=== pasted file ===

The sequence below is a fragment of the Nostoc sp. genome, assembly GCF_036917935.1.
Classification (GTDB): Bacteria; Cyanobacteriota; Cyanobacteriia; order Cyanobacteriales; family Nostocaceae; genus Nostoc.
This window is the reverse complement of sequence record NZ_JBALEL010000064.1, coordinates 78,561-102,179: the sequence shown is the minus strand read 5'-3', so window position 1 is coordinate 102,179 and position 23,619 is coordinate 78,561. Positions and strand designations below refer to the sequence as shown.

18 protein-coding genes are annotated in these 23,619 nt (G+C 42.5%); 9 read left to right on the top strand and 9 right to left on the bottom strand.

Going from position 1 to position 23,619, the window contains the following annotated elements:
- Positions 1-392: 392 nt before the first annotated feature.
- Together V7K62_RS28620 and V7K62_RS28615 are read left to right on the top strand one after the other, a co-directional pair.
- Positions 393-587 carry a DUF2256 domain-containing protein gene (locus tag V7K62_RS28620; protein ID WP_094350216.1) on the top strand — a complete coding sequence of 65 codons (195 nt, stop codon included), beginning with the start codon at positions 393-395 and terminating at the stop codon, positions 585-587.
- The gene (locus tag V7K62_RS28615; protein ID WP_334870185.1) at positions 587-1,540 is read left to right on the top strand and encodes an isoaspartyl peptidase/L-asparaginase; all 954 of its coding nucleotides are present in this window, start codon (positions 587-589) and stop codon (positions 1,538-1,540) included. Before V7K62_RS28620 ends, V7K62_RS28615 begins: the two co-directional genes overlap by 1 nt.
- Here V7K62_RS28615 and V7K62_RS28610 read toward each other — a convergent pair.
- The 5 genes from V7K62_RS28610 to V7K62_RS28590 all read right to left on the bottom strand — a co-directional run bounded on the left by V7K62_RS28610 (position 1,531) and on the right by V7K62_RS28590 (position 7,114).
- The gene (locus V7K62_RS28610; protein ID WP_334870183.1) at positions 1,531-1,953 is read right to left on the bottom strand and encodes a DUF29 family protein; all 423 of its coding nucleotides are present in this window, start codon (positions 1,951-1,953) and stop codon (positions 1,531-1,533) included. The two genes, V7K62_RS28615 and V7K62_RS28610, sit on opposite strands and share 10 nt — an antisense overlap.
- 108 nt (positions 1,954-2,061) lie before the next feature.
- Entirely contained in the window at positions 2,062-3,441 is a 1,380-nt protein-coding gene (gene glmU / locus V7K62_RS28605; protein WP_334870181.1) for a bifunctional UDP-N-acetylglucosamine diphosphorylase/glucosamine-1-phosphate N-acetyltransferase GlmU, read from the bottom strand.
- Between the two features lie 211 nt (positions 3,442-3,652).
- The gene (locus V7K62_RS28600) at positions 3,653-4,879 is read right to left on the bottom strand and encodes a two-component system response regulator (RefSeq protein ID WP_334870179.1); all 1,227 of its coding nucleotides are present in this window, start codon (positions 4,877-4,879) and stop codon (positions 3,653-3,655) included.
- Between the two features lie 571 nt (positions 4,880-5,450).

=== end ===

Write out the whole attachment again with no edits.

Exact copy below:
The sequence below is a fragment of the Nostoc sp. genome, assembly GCF_036917935.1.
Classification (GTDB): Bacteria; Cyanobacteriota; Cyanobacteriia; order Cyanobacteriales; family Nostocaceae; genus Nostoc.
This window is the reverse complement of sequence record NZ_JBALEL010000064.1, coordinates 78,561-102,179: the sequence shown is the minus strand read 5'-3', so window position 1 is coordinate 102,179 and position 23,619 is coordinate 78,561. Positions and strand designations below refer to the sequence as shown.

18 protein-coding genes are annotated in these 23,619 nt (G+C 42.5%); 9 read left to right on the top strand and 9 right to left on the bottom strand.

Going from position 1 to position 23,619, the window contains the following annotated elements:
- Positions 1-392: 392 nt before the first annotated feature.
- Together V7K62_RS28620 and V7K62_RS28615 are read left to right on the top strand one after the other, a co-directional pair.
- Positions 393-587 carry a DUF2256 domain-containing protein gene (locus tag V7K62_RS28620; protein ID WP_094350216.1) on the top strand — a complete coding sequence of 65 codons (195 nt, stop codon included), beginning with the start codon at positions 393-395 and terminating at the stop codon, positions 585-587.
- The gene (locus tag V7K62_RS28615; protein ID WP_334870185.1) at positions 587-1,540 is read left to right on the top strand and encodes an isoaspartyl peptidase/L-asparaginase; all 954 of its coding nucleotides are present in this window, start codon (positions 587-589) and stop codon (positions 1,538-1,540) included. Before V7K62_RS28620 ends, V7K62_RS28615 begins: the two co-directional genes overlap by 1 nt.
- Here V7K62_RS28615 and V7K62_RS28610 read toward each other — a convergent pair.
- The 5 genes from V7K62_RS28610 to V7K62_RS28590 all read right to left on the bottom strand — a co-directional run bounded on the left by V7K62_RS28610 (position 1,531) and on the right by V7K62_RS28590 (position 7,114).
- The gene (locus V7K62_RS28610; protein ID WP_334870183.1) at positions 1,531-1,953 is read right to left on the bottom strand and encodes a DUF29 family protein; all 423 of its coding nucleotides are present in this window, start codon (positions 1,951-1,953) and stop codon (positions 1,531-1,533) included. The two genes, V7K62_RS28615 and V7K62_RS28610, sit on opposite strands and share 10 nt — an antisense overlap.
- 108 nt (positions 1,954-2,061) lie before the next feature.
- Entirely contained in the window at positions 2,062-3,441 is a 1,380-nt protein-coding gene (gene glmU / locus V7K62_RS28605; protein WP_334870181.1) for a bifunctional UDP-N-acetylglucosamine diphosphorylase/glucosamine-1-phosphate N-acetyltransferase GlmU, read from the bottom strand.
- Between the two features lie 211 nt (positions 3,442-3,652).
- The gene (locus V7K62_RS28600) at positions 3,653-4,879 is read right to left on the bottom strand and encodes a two-component system response regulator (RefSeq protein ID WP_334870179.1); all 1,227 of its coding nucleotides are present in this window, start codon (positions 4,877-4,879) and stop codon (positions 3,653-3,655) included.
- Between the two features lie 571 nt (positions 4,880-5,450).